3. Gary,

    I understand the association that you are attempting to create between killing spiders in our spouse’s lives and the benefit it has to our relationships. I agree that there is merit to this discussion, but to a point. To kill each and every “spider” our spouse creates along the way in our marriage, especially with respect to things that we may find enjoyable at times–goes way too far in my opinion. I will use an example of video games, as referenced in the article. Ex. If someone likes to play video games, we should “kill it” in order to prevent the possibility that our spouse may not appreciate it due to how it partially affected one of their prior failed relationships. If we pursue this type of mindset, it presumes that it is better to change one’s identity than create an expectation for your spouse to act maturely and we lose an opportunity to help them grow out of the wounds of their pasts. What if you have children who want to play video games? Should they also be taught to not play video games as a result too? I am not talking about alcohol consumption or other addictive/destructive habits. I have never been drink and do not drink more than probably 5 individual drinks (if that) spread across the year. I agree with the potential ramifications that it can have to a person and their relationships. But to apologize for every little thing that our spouse decides they don’t care for us to do (not that it is bad to do) and to allow them to have the power and expectation over us, that we should stop or we are not being supportive enough is a passive argument that I belive can hurt marriages more than help them grow closer.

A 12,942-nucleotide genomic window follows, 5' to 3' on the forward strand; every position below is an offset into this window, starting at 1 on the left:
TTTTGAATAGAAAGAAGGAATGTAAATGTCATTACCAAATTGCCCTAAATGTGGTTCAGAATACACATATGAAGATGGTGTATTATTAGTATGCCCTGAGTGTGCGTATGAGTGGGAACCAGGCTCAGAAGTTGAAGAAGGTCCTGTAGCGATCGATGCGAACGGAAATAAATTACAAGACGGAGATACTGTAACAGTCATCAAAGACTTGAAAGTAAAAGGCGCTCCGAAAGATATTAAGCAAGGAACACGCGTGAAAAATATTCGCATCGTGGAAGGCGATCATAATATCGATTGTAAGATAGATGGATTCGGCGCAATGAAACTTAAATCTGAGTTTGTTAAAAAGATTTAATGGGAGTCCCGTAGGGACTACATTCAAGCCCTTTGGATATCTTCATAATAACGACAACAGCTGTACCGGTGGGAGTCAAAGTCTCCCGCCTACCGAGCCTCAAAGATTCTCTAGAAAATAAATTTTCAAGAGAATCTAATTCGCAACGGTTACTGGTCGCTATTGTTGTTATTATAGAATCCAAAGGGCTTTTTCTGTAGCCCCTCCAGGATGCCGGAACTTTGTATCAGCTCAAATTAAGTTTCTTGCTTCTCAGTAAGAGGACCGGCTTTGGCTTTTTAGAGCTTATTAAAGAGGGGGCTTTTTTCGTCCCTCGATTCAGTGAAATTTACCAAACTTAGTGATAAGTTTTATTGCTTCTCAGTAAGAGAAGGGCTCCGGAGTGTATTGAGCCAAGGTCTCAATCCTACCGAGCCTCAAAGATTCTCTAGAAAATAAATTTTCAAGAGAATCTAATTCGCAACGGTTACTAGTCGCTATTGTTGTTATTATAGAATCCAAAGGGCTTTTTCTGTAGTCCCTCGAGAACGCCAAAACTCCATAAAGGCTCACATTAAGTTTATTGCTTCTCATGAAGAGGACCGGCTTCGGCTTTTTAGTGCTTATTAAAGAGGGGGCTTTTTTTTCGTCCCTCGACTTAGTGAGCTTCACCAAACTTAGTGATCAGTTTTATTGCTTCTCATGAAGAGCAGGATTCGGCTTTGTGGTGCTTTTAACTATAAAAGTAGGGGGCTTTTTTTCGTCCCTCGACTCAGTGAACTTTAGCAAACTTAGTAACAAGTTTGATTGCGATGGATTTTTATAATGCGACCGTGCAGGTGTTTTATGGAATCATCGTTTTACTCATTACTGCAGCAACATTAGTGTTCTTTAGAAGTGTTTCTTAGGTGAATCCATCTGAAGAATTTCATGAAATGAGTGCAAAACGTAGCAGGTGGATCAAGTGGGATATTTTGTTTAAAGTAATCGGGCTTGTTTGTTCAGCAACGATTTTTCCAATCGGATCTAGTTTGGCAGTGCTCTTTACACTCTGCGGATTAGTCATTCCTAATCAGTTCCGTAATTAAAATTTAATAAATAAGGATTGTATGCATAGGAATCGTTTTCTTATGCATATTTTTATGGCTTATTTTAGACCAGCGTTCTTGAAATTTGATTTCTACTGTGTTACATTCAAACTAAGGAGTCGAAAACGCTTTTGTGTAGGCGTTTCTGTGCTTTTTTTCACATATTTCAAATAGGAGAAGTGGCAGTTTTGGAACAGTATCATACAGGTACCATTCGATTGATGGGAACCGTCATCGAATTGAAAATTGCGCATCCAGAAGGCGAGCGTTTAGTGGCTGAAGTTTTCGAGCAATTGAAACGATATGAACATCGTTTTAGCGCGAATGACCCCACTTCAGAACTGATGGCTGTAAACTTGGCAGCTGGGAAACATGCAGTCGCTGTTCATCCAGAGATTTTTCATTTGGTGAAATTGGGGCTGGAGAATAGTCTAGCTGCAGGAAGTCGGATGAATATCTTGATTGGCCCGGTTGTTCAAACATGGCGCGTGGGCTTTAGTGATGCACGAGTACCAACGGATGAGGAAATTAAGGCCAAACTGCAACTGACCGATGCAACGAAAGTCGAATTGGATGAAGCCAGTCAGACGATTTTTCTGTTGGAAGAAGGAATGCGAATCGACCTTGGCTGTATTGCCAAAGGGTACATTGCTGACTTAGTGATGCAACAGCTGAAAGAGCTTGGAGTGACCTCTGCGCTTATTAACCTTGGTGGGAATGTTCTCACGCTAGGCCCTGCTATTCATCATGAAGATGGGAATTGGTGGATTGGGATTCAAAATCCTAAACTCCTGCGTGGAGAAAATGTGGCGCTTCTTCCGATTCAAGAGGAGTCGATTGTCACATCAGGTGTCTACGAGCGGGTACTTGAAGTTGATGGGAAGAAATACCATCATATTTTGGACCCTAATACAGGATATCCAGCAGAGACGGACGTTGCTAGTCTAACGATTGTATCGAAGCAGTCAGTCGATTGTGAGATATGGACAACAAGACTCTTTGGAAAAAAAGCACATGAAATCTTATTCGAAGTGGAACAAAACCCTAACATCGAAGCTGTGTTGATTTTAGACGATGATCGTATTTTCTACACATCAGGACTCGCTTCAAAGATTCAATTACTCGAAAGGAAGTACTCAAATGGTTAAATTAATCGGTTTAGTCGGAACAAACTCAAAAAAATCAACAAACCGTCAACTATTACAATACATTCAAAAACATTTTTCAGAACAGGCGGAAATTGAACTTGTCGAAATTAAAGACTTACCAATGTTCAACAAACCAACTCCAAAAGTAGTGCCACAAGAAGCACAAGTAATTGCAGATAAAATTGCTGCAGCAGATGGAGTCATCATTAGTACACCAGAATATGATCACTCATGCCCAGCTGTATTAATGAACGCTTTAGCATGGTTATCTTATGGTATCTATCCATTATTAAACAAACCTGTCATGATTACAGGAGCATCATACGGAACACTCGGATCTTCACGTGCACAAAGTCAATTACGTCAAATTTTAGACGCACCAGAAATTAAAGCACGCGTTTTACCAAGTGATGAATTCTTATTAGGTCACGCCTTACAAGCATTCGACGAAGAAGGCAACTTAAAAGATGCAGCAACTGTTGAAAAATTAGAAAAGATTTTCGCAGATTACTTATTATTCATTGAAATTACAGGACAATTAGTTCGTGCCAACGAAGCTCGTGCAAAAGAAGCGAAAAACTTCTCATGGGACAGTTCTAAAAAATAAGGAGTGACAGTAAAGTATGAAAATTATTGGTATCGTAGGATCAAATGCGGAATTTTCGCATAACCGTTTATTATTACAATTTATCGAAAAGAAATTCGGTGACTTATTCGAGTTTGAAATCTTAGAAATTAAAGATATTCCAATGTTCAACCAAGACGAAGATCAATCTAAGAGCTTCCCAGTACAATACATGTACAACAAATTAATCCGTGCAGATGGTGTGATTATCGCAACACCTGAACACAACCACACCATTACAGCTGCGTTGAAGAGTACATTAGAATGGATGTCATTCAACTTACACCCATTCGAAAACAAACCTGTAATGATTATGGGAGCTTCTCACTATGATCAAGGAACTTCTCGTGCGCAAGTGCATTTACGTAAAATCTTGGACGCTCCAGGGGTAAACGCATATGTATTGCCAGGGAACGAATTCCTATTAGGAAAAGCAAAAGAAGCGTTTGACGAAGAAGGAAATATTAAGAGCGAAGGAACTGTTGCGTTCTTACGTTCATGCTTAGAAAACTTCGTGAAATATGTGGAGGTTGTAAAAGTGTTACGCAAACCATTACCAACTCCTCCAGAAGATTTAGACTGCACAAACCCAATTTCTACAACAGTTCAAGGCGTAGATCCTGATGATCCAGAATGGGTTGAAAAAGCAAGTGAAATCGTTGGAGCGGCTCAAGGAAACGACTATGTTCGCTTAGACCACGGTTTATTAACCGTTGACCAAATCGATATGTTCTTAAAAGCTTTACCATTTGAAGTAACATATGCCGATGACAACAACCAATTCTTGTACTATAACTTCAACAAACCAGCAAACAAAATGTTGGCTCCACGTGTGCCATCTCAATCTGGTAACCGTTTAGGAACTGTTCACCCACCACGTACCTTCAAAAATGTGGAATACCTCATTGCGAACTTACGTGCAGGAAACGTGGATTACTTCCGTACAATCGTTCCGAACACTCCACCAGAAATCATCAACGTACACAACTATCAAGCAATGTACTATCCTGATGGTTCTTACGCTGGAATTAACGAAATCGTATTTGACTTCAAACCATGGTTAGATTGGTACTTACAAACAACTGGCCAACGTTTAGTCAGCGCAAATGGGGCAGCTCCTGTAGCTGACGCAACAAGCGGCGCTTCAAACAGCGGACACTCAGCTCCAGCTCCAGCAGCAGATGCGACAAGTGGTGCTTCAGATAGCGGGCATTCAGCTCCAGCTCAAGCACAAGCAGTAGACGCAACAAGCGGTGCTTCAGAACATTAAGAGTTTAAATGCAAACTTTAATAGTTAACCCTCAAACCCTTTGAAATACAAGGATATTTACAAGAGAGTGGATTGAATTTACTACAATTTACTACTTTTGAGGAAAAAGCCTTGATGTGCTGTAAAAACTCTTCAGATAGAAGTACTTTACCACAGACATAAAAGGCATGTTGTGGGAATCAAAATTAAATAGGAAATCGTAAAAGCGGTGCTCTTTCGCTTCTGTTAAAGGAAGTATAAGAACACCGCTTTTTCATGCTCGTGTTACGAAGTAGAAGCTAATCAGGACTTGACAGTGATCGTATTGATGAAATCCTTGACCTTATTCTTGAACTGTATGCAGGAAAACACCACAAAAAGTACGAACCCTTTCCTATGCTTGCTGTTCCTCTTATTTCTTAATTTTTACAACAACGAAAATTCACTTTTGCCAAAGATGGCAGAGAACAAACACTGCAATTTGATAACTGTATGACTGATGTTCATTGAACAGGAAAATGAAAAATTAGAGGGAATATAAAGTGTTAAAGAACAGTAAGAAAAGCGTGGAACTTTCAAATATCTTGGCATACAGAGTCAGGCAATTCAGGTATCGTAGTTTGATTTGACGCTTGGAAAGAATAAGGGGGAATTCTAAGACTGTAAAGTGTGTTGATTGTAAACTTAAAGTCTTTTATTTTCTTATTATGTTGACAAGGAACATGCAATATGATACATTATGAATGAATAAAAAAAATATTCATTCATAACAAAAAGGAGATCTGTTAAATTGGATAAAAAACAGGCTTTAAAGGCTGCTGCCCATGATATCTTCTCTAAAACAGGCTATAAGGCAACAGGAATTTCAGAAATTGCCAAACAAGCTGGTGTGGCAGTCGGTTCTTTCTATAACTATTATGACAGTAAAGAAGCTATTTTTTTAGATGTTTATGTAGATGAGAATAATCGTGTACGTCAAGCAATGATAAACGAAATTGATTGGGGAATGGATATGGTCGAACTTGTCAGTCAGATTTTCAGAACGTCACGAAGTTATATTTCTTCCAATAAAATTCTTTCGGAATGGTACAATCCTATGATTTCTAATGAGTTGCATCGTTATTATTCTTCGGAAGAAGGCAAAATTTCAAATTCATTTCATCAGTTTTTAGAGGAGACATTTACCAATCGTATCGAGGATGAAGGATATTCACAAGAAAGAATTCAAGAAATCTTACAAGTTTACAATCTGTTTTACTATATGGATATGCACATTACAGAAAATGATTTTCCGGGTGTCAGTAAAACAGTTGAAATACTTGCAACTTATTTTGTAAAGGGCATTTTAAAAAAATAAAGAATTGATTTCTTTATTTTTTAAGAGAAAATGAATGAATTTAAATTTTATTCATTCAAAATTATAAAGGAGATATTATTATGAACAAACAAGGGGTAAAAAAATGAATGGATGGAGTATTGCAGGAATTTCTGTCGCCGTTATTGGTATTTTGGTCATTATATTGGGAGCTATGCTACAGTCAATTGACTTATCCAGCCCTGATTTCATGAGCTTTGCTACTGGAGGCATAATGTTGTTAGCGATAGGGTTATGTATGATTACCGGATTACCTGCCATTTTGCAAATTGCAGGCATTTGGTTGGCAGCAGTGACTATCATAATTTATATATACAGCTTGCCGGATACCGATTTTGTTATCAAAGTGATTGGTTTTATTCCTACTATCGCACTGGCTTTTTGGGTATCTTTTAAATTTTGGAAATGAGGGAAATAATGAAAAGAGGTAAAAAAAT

To attempt to kill everything that your spouse finds unpleasant sets an unrealistic expectation in the marriage. What if you disagree to kill something or even become unable to kill something due to a disability? Does that give your spouse sufficient reason to divorce? In the case for wives: We are to respect our wives, take care of them, and help them grow closer to God with us. According to this article, the level that this advice goes to is not supported or referenced in the Bible and I hope it is not being distributed to couples as premarital counseling, because I think there are potentially destructive consequences that this advice promotes. Ex. Someone feeling like they have to give up or lose their identity in order to be supportive of their spouse. Ex.2: Someone taking advantage of their spouse by creating “spiders” that don’t exist.